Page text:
In many cases, we can already see distinctive buds on many shrubs; Mop Head (macrophylla) hydrangeas, magnolias, forsythias, flowering quince, and lilacs, just to mention a few. You’ve waited a whole year to enjoy their colour, as well as their pollinator attraction capabilities, so it’s best to leave them alone now and enjoy the blooms. You can prune later, when the flowers are finished and the new  growth begins. In many cases, especially with the new, more compact varieties of flowering shrubs, you may not need to do much pruning. Perhaps just a tidy-up or thinning out is in order for better performance next year.

Remember, pruning is often necessary to take out old, diseased and dead wood, to maintain the plant’s size in relation to the rest of your landscaping, and to selectively remove competing, cross growing branches to allow more light and air into your plants and so allow for better tree health.

Story continues below

This advertisement has not loaded yet, but your article continues below.

Remember to wait until the last hard frost has past before pruning your roses. Photo by Handout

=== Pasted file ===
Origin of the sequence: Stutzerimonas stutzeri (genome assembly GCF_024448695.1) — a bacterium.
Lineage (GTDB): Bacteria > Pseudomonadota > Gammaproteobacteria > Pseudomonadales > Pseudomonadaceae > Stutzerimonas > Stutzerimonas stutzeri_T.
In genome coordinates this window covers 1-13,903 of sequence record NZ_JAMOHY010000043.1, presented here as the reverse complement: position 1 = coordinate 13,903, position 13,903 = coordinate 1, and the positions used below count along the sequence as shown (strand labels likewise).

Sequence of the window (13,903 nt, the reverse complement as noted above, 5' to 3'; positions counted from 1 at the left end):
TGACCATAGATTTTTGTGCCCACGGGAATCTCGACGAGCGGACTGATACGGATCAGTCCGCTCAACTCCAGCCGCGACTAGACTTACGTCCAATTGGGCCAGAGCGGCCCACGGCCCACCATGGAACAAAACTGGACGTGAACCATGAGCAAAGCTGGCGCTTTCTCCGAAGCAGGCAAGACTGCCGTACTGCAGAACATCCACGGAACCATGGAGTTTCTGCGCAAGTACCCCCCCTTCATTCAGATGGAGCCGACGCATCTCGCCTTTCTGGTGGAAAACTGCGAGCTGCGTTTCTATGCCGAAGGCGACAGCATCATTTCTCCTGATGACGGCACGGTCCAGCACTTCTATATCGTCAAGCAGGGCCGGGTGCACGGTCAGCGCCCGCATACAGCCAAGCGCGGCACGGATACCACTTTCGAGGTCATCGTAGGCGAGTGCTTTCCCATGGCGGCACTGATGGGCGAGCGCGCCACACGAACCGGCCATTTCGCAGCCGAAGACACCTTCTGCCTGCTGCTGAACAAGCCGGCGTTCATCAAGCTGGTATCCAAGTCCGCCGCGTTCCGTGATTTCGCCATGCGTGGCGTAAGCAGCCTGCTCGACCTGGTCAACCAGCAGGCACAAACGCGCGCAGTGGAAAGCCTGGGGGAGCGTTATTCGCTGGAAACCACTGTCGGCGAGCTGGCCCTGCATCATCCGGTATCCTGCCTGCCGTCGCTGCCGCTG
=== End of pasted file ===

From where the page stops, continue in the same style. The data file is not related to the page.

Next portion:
Broadleaved plants like camellias, azaleas, and rhododendrons should be treated the same; let them bloom, wait for signs of new growth to appear, and then prune them back to a size appropriate for your garden.

The beauty of these plants is their ability to produce new growth out of old, hard wood. Tall, lanky plants can be brought down much lower, but the caveat is that the harder you prune, the longer it takes new growth to emerge from those big, old woody stems.

If you prune lightly into the semi-hard growth near the top and tips, the resulting new growth still has time to not only fully develop, but also set new flower buds for next year. Depending on the variety of your rhodo you may not get many blooms the next year, but you will have a much better looking plant in your garden. Japanese azaleas and camellias are much quicker to push out new growth for a nicer looking plant, and for a good bud set for next year.

Story continues below

This advertisement has not loaded yet, but your article continues below.

Heather, on the other hand, like the winter flowering ericas and summer flowering callunas, do not like to be pruned hard. The trick is to let the ericas finish blooming and then, just as the new growth begins, give them a light trim. Summer blooming callunas, however, should be left through the winter. Some of the newer varieties have beautiful foliage colour, so when the worst of winter is over, lightly prune off all the old flower heads. The new, long-blooming, “Bud Bloomers” callunas should be treated the same way. Keep in mind too that these are great pollinator plants, so blooms are very beneficial.